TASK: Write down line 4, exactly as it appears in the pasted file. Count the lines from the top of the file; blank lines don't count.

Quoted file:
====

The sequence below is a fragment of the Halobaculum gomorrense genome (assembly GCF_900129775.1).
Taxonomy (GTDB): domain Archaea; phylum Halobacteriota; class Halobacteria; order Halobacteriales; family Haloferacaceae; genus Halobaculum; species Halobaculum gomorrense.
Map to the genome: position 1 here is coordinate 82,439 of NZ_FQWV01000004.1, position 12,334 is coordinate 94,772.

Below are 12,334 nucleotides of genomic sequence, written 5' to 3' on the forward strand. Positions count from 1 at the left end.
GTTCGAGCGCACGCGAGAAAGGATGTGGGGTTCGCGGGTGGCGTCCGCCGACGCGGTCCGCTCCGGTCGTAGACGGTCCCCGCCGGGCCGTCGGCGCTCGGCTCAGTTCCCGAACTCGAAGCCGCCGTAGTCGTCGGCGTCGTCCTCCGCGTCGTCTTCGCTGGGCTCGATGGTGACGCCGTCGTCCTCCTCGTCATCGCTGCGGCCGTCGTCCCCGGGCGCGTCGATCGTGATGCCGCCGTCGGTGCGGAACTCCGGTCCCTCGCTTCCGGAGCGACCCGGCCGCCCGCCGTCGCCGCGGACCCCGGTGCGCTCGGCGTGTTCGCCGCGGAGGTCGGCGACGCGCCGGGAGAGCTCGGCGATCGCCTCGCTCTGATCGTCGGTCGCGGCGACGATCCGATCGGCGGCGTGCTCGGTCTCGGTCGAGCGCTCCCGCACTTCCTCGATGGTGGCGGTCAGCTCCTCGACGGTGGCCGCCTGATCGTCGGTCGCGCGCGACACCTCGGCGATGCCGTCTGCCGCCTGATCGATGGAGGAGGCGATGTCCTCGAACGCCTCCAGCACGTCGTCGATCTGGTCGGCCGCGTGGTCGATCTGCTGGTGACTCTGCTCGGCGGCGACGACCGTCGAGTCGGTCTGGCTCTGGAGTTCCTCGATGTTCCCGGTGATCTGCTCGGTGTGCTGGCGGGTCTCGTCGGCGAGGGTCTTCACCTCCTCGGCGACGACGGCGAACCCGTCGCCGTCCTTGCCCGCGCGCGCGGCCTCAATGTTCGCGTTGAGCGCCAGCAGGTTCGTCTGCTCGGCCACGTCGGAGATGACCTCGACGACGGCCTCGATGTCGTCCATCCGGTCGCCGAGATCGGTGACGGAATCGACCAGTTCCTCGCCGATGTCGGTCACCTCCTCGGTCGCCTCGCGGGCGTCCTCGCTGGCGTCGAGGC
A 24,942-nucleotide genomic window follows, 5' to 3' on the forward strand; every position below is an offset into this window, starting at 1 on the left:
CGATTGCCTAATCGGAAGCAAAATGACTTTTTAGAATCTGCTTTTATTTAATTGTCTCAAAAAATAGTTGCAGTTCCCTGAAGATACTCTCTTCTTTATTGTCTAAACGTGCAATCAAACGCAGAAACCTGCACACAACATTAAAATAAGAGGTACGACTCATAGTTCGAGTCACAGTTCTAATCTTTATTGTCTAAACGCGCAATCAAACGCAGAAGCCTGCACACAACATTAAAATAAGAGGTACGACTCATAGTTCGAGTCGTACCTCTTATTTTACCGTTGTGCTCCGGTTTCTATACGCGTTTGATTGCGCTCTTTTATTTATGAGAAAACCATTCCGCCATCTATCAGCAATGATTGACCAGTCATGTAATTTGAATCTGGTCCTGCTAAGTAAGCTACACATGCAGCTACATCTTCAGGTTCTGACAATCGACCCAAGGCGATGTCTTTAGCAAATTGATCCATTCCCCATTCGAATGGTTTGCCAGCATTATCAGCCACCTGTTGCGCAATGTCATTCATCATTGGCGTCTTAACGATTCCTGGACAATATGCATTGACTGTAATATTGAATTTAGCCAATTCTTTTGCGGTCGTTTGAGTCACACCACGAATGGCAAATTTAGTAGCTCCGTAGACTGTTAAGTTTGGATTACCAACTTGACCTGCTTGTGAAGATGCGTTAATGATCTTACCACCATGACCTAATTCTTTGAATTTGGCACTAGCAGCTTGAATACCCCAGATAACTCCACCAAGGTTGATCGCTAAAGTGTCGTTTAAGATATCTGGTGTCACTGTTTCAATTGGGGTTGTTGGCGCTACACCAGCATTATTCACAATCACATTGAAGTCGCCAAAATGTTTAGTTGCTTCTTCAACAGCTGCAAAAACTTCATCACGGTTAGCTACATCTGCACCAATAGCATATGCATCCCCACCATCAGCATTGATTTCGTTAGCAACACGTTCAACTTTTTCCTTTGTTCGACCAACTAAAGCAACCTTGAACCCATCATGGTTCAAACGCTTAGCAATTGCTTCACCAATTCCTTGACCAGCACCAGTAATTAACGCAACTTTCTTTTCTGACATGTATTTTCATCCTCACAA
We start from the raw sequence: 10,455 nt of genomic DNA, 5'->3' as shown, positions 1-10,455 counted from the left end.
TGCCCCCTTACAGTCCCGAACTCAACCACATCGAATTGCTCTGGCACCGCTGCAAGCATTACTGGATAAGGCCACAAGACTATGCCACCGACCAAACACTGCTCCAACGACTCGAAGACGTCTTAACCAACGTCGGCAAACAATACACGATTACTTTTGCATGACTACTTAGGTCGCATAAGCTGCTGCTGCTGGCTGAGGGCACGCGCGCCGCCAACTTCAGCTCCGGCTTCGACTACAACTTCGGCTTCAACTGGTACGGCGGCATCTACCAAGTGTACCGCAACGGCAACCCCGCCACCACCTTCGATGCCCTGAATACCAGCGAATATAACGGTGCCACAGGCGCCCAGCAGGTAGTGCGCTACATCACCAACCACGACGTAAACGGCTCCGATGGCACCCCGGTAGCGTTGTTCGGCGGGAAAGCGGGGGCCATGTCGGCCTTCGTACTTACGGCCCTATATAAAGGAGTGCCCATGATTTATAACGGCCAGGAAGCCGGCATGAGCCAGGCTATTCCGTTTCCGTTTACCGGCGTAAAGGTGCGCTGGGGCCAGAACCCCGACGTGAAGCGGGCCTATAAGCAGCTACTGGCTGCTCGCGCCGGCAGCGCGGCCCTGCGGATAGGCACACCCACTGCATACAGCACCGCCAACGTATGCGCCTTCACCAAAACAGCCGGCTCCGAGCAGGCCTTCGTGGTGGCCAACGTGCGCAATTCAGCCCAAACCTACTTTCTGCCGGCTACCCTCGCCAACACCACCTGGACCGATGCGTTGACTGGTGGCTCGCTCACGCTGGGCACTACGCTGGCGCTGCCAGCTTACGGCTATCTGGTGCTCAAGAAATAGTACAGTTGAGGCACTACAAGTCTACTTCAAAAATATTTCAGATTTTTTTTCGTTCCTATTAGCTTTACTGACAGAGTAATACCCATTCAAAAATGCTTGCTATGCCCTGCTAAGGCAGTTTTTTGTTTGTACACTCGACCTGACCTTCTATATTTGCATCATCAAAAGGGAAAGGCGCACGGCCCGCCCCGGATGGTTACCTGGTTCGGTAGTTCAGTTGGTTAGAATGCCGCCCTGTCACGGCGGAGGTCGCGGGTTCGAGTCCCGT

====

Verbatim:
Below are 12,334 nucleotides of genomic sequence, written 5' to 3' on the forward strand. Positions count from 1 at the left end.